The study titled “Long-Term Training with a Brain-Machine Interface-Based Gait ProtocolInduces Partial Neurological Recovery in Paraplegic Patients” was conducted by an international group of scientists, led by the Duke University neurobiologist Miguel Nicolelis and demonstrates that it’s never too late to start intensive therapy.

Eight patients with chronic paraplegia, who have been completely paralyzed for 3 to 13 years, participated in a 12-month training program which they called the Walk Again Neurorehabilitation (WA-NR) protocol. Participants first learned to control a 3D avatar on ascreen by imagining moving their arms or legs. In further stages, they learned how to control a robotic gait trainer in the same way. The final stage consisted of gait training with a brain controlled robotic exoskeleton. In addition, patients also trained many hours with a traditional robotic gait trainer throughout the study period.

Finally giving proof to a well-known fact in leading rehabilitation centers

The results now give strong scientific evidence to the experience and long standing argumentation of leading rehabilitation centers that the correct, intensive mixture of roboticand traditional movement therapy will lead to significant improvements in the recovery ofpatients. All patients in this study, who previously did not exhibit any sensory or motorfunction below the level of injury, started to show signs of motor recovery after seven months;and by the end of the treatment, this recovery stabilized. Patients’ walking independence improved significantly, and they exhibited improvements in gastrointestinal function and skin condition as well.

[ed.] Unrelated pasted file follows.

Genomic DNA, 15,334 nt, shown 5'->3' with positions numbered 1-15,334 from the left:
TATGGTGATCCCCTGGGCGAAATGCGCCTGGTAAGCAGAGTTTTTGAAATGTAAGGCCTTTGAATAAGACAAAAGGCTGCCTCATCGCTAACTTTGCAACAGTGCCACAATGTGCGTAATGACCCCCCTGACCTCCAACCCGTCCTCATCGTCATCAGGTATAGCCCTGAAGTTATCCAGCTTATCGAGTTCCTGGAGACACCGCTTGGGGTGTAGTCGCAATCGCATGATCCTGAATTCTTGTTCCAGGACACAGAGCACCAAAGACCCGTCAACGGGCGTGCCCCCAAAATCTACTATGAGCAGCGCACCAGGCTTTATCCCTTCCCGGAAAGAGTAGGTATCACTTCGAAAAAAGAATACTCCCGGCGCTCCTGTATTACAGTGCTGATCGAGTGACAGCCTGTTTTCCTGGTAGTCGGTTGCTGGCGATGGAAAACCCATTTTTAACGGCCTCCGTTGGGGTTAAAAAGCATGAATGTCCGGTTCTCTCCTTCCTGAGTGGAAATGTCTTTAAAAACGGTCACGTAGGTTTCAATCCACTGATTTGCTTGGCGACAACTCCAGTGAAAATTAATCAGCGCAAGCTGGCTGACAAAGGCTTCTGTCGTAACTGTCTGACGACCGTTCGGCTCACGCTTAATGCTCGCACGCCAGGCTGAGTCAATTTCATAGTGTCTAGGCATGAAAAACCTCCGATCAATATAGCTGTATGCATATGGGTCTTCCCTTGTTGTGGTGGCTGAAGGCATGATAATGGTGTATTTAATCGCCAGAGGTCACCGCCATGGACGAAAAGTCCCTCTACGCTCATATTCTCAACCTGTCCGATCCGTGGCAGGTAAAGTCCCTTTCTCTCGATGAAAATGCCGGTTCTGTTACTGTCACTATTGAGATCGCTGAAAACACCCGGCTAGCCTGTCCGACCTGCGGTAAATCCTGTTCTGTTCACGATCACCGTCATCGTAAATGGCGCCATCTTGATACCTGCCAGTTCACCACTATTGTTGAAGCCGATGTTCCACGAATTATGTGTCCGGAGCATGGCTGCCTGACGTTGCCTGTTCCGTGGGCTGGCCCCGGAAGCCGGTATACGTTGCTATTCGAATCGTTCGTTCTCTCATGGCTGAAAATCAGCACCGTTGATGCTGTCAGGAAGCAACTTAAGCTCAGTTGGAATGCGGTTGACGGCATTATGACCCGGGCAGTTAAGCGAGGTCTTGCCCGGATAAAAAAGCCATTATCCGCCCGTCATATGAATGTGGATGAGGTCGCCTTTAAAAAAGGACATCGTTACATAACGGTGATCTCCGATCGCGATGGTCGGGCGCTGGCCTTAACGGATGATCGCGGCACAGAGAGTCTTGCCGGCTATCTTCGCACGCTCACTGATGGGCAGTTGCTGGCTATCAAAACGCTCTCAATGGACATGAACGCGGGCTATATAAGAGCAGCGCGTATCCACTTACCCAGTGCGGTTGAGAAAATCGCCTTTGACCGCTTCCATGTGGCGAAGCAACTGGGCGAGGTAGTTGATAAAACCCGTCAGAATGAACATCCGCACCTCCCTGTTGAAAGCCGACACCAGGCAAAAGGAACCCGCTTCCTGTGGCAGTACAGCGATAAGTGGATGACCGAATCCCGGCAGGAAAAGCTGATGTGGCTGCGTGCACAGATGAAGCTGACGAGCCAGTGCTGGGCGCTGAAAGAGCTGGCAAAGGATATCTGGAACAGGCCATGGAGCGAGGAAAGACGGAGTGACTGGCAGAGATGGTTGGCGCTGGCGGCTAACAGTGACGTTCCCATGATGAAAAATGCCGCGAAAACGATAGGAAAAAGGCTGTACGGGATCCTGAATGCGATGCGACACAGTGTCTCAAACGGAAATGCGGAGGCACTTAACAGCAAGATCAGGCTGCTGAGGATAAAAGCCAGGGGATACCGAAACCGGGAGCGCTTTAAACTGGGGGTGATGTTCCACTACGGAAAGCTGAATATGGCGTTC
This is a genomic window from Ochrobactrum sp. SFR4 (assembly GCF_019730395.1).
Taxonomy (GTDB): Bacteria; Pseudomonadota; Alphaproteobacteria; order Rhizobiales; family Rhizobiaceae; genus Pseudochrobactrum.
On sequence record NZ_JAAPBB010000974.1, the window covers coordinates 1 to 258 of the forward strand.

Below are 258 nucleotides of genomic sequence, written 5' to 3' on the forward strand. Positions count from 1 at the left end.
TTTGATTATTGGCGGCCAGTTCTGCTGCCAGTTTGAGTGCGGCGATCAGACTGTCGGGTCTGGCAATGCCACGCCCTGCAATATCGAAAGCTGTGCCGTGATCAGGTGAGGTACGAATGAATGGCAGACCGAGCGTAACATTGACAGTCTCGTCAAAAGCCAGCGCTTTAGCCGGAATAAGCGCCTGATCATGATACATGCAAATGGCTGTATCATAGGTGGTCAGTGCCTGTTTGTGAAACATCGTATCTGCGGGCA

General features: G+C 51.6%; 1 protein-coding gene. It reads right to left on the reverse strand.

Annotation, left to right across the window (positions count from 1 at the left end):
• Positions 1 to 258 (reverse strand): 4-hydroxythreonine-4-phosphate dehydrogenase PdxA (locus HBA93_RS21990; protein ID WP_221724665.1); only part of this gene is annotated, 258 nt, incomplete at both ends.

Studies like this give hope to patients with neurological conditions and prove that medical technology companies that develop solutions to foster neuroplasticity are on the right track. Brain Machine Interfaces combined with other therapies will improve current therapy standards.

It’s not a miracle

“We are really pleased that more and more studies like this are conducted and published,” states Dr. Gery Colombo, CEO of Hocoma, the leading player in robotic and sensor-based movement therapy. “After the American heart/stroke association (AHA/ASA) already officially recommended the positive effects of robotic therapy for patients with stroke earlier this year, this study confirms reports and feedback we receive on a daily basis from our clinical partners. While media often speaks about ‘a miracle in recovery,’ we know that these are not miracles. The better the patient’s outcome, the better is the mix of intensive therapy with advanced technologies. All of them are based on principles of physiology and motor learning.”

One example from Germany is Samuel Koch who severely injured his spinal cord on live television in 2010. The tetraplegic was told that in his case, robotic gait training with the Lokomat would not help him. Starting a few months ago, Koch has had access to regular Lokomat training and already reported to the newspaper Darmstädter Echo: “Since I started training on the Lokomat, my body awareness has significantly improved. While walking in the Lokomat, I feel the pressure of my entire sole walking on the treadmill and surprisingly even my left shinbone.”

Hocoma works internationally with leading rehabilitation centers to integrate intensive therapy models into the daily routines of clinics and hospitals worldwide. “When you buy a Hocoma solution, you buy more than a product,” Colombo continues. “We have dedicated service and education teams who help integrate advanced technologies into your clinical setting. This is crucial for success of the therapy.”